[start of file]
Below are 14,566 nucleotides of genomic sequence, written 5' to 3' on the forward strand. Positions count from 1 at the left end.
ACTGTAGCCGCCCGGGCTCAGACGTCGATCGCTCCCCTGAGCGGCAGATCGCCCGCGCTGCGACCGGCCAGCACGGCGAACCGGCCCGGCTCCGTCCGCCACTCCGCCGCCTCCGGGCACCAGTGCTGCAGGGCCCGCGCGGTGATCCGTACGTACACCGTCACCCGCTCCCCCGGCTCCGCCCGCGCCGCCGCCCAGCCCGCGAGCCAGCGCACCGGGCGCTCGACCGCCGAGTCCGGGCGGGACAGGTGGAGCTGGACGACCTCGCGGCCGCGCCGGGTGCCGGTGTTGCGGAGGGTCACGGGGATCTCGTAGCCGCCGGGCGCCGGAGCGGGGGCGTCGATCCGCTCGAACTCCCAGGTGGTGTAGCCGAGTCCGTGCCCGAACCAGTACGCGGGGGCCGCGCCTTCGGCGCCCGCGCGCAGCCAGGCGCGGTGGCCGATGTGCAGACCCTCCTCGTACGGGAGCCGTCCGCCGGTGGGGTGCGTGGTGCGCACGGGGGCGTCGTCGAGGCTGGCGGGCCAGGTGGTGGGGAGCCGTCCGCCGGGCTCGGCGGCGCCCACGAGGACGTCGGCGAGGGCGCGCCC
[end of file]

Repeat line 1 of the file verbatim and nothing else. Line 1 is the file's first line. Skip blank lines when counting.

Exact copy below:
Below are 14,566 nucleotides of genomic sequence, written 5' to 3' on the forward strand. Positions count from 1 at the left end.